Archive for the ‘Identity Politics’ Category


Saturday, December 29th, 2018
A very interesting observation  from an atheist who is also a  college teacher  Nancy  

Notable & Quotable: True Religion

‘Every educated person should be conversant with the sacred texts…’

December 26, 2018

From an interview with Camille Paglia,, Dec. 4:

Comparative religion is the true multiculturalism and should be installed as the core curriculum in every undergraduate program. From my perspective as an atheist as well as a career college teacher, secular humanism has been a disastrous failure. Too many young people raised in affluent liberal homes are arriving at elite colleges and universities with skittish, unformed personalities and shockingly narrow views of human existence, confined to inflammatory and divisive identity politics.

Interest in Hinduism and Buddhism was everywhere in the 1960s counterculture, but it gradually dissipated partly because those most drawn to ‘cosmic consciousness’ either disabled themselves by excess drug use or shunned the academic ladder of graduate school. I contend that every educated person should be conversant with the sacred texts, rituals, and symbol systems of the great world religions—Hinduism, Buddhism, Judeo-Christianity, and Islam—and that true global understanding is impossible without such knowledge. . . .

Right now, the campus religion remains nihilist, meaning-destroying post-structuralism, whose pilfering god, the one-note Foucault, had near-zero scholarly knowledge of anything before or beyond the European Enlightenment. (His sparse writing on classical antiquity is risible.) Out with the false idols and in with the true!






Saturday, December 29th, 2018


Will these liberals ever stop pushing “Identity Politics” on us ?  It is like a mental illness  with them as every one of our  institutions is being influenced by their obsession !  It is all part of Cultural Marxism and the Far Left’s plan on forever changing our country.   Nancy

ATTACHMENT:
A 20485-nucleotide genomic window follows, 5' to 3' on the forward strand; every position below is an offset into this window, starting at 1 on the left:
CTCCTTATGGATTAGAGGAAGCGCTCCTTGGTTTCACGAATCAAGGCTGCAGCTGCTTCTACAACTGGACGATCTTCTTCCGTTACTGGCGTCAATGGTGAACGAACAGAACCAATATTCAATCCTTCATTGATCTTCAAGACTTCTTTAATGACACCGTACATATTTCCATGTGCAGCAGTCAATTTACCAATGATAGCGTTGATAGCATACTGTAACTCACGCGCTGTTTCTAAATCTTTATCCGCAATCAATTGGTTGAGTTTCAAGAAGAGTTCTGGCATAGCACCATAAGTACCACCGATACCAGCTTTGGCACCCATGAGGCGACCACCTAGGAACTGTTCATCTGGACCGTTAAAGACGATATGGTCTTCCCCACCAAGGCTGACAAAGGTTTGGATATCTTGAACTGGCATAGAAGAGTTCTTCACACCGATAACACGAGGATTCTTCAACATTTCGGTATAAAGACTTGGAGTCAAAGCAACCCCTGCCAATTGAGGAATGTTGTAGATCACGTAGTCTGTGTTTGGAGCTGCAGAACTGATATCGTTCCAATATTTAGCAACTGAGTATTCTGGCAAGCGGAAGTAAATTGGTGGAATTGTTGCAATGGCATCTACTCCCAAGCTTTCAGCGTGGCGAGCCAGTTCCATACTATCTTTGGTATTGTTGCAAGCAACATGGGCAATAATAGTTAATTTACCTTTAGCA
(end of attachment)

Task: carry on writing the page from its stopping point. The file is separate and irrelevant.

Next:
The National Gallery of Identity Politics

Forget Monet or Hopper. The art museum’s new director wants to tackle ‘gender equality,’ ‘social justice’ and ‘diversity.’

December 19, 2018  by Roger Kimball
Mr. Kimball is editor and publisher of the New Criterion and president and publisher of Encounter Books.

‘Every thing is what it is and not another thing,” observed the 18th-century British philosopher Joseph Butler. If that seems obvious, you haven’t been paying attention to what has been going on in the culture. Once upon a time (and it wasn’t that long ago), universities were what they claimed to be, institutions dedicated to the preservation and transmission of civilization’s highest values. Now they are bastions of political correctness, “intersectionality” and identity politics.

Something similar can be said of art museums. Although barely 200 years old as an institution, the art museum until recently existed primarily to preserve and nurture a love of art. Today, many art museums serve as fronts in battles that have little or nothing to do with art: entertainment, yes; snobbery and money, of course; and politics, politics, politics.

The latest example of this trend is particularly egregious because it involves one of America’s premier institutions, the National Gallery of Art in Washington.

Established and endowed by Andrew Mellon in 1937, the National Gallery quickly became one of the nation’s two or three most exquisite art museums. In terms of the breadth, depth and excellence of its collection, its only real rival is the Metropolitan Museum of Art in New York. And because of its place in the nation’s capital (and its claim on the taxpayer’s purse—about $140 million of its $190 million budget comes from the U.S. Treasury), the National Gallery occupies a singular place in the metabolism of America’s cultural life.

Obituarists looking to write the epitaph of the American art museum could do worse than ponder the elevation of Kaywin Feldman, currently director and president of the Minneapolis Institute of Art, to take the helm of the National Gallery in March when Earl A. “Rusty” Powell III, director since 1993, retires.

All the announcements of Ms. Feldman’s appointment have breathlessly noted that she will be “the first woman to hold the top job at the museum.” It’s meant as homage, and I hope I will be forgiven if I point out how patronizing are such declarations. In any case, the thing to appreciate about Ms. Feldman is not her sex but her slavish devotion to transforming the museum into a left-wing political redoubt.


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